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Subject:

Re: anatomical masks and stat

From:

Jesper Andersson <[log in to unmask]>

Reply-To:

[log in to unmask]

Date:

Mon, 11 Dec 2000 12:41:52 +0100

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text/plain

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text/plain (132 lines)

Dear Kalina and Ivan,

first regarding Ivans question.
The "original" results for Gaussian Random Fields assume that volumes where
"large compared to the smoothness", at least I think that was the formulation,
meaning basically that the effects of the edges could be disregarded. Worsley et
al. later came up with generalisations which allowed the search volume to take
any shape. However, the threshold will be a function of the smoothness, volume
and surface of the search volume. For a given volume the lowest threshold (and
highest sensitivity) will be given by the shape which minimises the surface
(i.e. a sphere).
Hence, you are right that using a grey matter mask may not increase sensitivity
(I don't think it would) but to my undestanding this should not be due to
changes in smoothness (nor to changes in its estimate) but rather to a change in
the volume to surface configuration.
Having said that, it is likely the smoothness estimate will be affected by the
inclusion/exclusion of the ventricles since these often contain "unmodelled
effects" whic affects the estimate of the smoothness based on the residuals.

Secondly regarding Kalinas suggestion
The AND across the time series performed by SPM on the thresholded images do
tend to erode the brain, and as you have noticed in particular in areas with a
high susceptibility gradient. However, this is not just a bad thing (and perhaps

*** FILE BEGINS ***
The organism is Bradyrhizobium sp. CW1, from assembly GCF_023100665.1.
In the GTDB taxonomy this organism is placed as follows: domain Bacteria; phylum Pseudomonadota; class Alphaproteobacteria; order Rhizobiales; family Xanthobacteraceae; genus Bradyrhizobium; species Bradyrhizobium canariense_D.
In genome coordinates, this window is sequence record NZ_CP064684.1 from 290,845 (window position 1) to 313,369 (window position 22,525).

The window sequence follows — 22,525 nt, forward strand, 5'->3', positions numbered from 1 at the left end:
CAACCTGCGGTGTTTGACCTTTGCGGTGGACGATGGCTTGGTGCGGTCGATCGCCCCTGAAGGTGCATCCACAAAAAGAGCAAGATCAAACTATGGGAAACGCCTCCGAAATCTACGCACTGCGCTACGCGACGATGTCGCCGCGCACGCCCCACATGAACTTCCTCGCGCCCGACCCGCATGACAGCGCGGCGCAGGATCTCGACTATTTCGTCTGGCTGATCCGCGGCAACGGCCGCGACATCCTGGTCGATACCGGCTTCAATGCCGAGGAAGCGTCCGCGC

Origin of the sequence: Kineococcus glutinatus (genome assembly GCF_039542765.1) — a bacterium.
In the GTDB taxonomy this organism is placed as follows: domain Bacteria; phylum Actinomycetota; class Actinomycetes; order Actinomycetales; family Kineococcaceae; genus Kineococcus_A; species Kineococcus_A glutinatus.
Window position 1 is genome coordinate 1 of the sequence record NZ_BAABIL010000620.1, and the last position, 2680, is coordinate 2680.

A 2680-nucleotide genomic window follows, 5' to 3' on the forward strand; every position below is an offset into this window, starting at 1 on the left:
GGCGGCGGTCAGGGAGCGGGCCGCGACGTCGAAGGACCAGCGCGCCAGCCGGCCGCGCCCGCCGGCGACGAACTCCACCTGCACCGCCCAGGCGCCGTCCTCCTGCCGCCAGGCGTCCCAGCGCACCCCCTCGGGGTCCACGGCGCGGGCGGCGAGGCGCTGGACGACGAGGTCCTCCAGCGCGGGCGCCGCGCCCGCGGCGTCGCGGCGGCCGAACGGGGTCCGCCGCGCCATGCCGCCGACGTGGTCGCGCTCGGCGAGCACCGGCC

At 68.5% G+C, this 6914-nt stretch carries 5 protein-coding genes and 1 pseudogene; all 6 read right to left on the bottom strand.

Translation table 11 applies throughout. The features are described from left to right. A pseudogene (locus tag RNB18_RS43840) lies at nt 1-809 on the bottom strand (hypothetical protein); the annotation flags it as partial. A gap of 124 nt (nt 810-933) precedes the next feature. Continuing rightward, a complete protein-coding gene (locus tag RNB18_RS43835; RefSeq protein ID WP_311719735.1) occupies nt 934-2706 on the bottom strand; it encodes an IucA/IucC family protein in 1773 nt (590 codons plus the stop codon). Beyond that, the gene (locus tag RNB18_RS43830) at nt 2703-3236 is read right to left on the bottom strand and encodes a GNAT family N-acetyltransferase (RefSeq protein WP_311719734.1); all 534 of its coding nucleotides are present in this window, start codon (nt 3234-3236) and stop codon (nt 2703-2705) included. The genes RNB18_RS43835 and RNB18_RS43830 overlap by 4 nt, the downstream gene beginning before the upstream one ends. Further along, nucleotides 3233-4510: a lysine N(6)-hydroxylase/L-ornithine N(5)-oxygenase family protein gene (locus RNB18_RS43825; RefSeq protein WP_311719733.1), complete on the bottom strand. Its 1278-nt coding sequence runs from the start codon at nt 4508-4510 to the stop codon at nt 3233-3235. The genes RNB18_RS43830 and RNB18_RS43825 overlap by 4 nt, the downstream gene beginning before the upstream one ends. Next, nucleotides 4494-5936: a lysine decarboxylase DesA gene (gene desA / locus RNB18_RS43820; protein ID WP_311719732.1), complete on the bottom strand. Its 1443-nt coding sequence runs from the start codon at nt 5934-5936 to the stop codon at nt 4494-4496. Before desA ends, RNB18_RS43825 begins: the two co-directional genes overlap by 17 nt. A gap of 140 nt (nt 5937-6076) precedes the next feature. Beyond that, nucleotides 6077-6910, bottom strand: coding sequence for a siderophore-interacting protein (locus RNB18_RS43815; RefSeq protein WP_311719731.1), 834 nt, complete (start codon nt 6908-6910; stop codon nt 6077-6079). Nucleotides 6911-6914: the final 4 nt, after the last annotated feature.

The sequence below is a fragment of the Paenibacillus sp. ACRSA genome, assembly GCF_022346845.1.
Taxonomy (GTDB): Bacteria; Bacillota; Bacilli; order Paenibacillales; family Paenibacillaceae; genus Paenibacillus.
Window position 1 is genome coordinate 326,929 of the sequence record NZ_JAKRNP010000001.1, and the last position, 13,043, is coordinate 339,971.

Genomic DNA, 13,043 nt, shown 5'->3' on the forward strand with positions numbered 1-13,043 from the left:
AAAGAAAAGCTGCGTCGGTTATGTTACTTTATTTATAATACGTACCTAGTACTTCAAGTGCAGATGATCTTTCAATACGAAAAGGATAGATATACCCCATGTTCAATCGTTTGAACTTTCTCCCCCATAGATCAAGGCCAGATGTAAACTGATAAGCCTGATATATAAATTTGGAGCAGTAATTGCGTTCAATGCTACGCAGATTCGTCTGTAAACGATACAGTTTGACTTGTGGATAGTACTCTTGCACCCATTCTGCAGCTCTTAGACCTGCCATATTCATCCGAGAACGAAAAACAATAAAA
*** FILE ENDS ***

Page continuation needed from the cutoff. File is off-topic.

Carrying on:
not even predominantly bad) since it offers some level of protection from false
positives due to movement related variance in areas which are extremly sensitive
to this. The movement related variance does not have to be much correlated to
the task, to show up as task effects in these areas.
Hence, if one is to skip the mask I would suggest (at least) including the
estimated movement parameters and the estimated movement parameters squared in
the design matrix. In addition, any task related swallowing or tounge movements
would be a problem.

Jesper

> Dear Ivan,
>
> To my understanding (and from some limited experience with this), using a
> mask image at the model estimation stage to reduce the search volume does
> not affect the uncorrected Z-score estimate - the uncorrected p-values are
> independently estimated for each voxel, and so they won't improve (or
> change in any way) by changing the mask. The corrected p-values, on the
> other hand, would benefit from reducing the search volume (although other
> factors such as change in smoothness would also be relevant).
>
> Regarding the practical side of it: perhaps one possibility to ensure the
> mask doesn't have sharp edges (so that it doesn't decrease the smoothness
> estimate) is to simply smooth it with a large kernel at some stage of its
> creation.
>
> In order to explicitly specify a mask at the individual model estimation
> stage, you need to change several things in the SPMcfg.mat file
> before esimation (this was described on the list some time ago). I
> recently wrote a small program to do this automatically - it can be
> downloaded from:
>
> http://www-psych.stanford.edu/~kalina/SPM99/Tools/glm_specmask.html
>
> The reason for writing this program was that we've noticed here that
> on many occasions, the default mask (based on 80% of the global
> signal) would not include regions in or near susceptibility areas -
> especially for functional images collected at higher fields (e.g.,